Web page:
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Food Chem Toxicol. 2009 Jun;47(6):1154-60. doi: 10.1016/j.fct.2009.02.003.

Early alterations in protein and gene expression in rat kidney following bromate exposure.

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United States Environmental Protection Agency, National Health and Environmental Effects Research Laboratory, Environmental Carcinogenesis Division, B143-06, 109 T.W. Alexander Drive, Research Triangle Park, NC 27711, United States.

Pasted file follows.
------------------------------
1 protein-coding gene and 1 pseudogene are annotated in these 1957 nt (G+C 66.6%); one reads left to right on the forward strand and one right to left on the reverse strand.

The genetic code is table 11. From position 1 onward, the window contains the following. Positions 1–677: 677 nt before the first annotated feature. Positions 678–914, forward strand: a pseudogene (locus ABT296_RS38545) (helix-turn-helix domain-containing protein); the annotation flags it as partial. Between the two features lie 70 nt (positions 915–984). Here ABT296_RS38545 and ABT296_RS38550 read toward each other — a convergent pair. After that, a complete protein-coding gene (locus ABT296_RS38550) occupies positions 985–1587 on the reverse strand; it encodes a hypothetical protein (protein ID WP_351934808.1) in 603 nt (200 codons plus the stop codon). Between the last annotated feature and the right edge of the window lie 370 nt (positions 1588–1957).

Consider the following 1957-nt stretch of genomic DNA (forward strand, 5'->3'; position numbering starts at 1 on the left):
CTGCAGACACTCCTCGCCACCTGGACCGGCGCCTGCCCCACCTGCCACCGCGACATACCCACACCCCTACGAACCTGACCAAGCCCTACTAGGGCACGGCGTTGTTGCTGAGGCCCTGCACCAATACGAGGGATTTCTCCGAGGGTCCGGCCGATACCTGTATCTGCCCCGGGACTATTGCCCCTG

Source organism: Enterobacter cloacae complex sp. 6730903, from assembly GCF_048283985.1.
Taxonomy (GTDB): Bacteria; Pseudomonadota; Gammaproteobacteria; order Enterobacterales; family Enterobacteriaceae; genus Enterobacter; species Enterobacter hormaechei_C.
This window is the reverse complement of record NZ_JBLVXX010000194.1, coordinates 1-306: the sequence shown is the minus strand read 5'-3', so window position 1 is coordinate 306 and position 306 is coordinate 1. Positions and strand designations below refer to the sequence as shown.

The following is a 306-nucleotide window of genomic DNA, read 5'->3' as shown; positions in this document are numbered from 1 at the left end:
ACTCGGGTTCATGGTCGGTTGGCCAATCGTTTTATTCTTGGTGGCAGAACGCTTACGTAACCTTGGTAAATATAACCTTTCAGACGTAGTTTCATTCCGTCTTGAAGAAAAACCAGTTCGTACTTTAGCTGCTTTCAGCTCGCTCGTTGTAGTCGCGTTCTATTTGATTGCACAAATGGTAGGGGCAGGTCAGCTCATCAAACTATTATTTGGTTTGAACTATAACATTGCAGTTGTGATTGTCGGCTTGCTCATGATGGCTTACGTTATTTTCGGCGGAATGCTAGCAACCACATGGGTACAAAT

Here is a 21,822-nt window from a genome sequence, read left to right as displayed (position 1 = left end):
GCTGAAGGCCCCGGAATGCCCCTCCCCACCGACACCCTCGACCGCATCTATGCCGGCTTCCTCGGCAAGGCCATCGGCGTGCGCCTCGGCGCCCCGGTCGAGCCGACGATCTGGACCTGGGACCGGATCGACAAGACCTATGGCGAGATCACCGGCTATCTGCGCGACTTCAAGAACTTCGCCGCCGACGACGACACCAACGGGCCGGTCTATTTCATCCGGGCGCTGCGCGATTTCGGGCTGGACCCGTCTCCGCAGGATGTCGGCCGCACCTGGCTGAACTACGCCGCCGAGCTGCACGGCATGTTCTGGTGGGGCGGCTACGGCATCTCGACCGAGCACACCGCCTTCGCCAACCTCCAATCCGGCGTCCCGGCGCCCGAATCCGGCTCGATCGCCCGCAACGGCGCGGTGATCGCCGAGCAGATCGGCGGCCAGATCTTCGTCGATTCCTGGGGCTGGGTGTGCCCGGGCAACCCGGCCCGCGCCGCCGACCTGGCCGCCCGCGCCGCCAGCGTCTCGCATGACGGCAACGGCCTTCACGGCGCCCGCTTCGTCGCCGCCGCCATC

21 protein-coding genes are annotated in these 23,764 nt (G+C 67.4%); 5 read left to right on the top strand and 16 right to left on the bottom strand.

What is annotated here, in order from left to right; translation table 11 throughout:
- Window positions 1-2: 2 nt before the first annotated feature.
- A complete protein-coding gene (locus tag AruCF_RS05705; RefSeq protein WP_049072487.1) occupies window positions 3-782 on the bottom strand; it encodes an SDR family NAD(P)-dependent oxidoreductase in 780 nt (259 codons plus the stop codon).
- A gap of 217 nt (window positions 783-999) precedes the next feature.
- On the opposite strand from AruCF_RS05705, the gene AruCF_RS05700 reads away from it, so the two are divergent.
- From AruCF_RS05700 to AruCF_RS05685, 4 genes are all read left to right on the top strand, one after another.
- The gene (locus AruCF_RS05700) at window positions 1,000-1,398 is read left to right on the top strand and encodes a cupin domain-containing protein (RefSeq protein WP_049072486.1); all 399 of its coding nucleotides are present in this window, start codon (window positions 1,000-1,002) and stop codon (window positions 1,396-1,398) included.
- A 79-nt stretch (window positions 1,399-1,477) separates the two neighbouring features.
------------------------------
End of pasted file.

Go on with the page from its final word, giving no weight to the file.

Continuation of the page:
Bromate, a common disinfectant byproduct of drinking water ozonation, has been linked to human and animal renal toxicity, including renal cell carcinomas in multiple animal species. Here, we evaluate changes in protein and gene expression through two-dimensional difference gel electrophoresis (2D-DIGE) and Affymetrix arrays to identify potential modes of action involved in potassium bromate carcinogenicity. Male rats were exposed to potassium bromate in drinking water at concentrations of 0, 1, 20 and 400 ppm for two weeks. Differential expression of glycolytic proteins including enolase 1 (Eno1), triosephosphate isomerase 1 (Tpi1) and glyceraldehyde-3-phosphate dehydrogenase (Gapdh) suggests that bromate toxicity is associated with changes in energy consumption and utilization in renal cells involving up-regulation of glycolytic processes that may be the result of altered mitochondrial function. Several alterations in glycolysis and mitochondrial gene transcripts were also observed to be consistent with this mode of action. These studies provide insight into early events in renal cell physiology altered by bromate exposure.

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